NASA is currently accepting ideas for a mission to Europa — the moon voted most likely to harbour alien life. But thanks to recent budget cuts, it can only consider the most affordable solutions. The fine minds at Draper Labs may have just come up with the answer.
Here's how it would work: A small cubesat would park itself in Europa's orbit. From there, it would take gravitational measurement of the surface to locate areas of interest — such as liquid water — and then eject a flotilla of even tinier ChipSats to land and take close observations and samples on the surface.
From the Draper press release:
Draper envisions the spacecraft as being approximately three feet long. The high accuracy, cold atom inertial sensors would enable advanced detection capability in a small, low-cost package. Draper is also developing cold atom inertial sensors for other applications.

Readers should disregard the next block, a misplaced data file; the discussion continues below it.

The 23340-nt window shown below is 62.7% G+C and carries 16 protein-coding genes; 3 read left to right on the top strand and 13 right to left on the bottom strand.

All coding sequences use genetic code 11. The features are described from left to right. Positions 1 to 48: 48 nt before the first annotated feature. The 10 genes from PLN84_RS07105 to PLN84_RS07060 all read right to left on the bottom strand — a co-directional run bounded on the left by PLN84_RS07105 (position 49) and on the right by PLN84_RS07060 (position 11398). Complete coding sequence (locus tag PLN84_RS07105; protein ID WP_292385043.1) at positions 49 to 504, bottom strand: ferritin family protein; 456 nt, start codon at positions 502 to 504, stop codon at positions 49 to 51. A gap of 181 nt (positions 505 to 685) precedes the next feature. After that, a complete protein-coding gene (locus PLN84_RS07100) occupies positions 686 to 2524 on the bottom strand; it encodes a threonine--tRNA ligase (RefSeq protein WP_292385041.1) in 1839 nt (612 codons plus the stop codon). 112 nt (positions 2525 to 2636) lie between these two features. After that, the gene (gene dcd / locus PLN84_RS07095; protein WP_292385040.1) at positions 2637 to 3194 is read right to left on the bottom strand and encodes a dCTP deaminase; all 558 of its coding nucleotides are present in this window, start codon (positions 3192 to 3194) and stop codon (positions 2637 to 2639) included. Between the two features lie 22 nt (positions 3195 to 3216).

Gravity measurements today are generally taken by two spacecraft flying near a planetary body. As the body's gravitational forces pull on them, the relative drift between the two spacecraft is measured. These measurements are then used to map the gravitational field of the planetary body's surface, which can be used to look for water and other items of interest that inform planning for future missions that may take place years later.
Draper is working with Mason Peck, an engineering professor at Cornell University, to study the viability of using ChipSats, which have not been used for planetary surface exploration, but may be well suited for the task as their lack of moving parts may make them highly capable of surviving impact on a planetary surface. The low cost of ChipSats could also enable NASA to use a large batch, reducing the consequences of losing some upon impact.
Back on June 5, NASA's Innovative Advanced Concepts (NIAC) Program announced that it had awarded Draper a $100,000 contract to study the concept.
Images: Draper Labs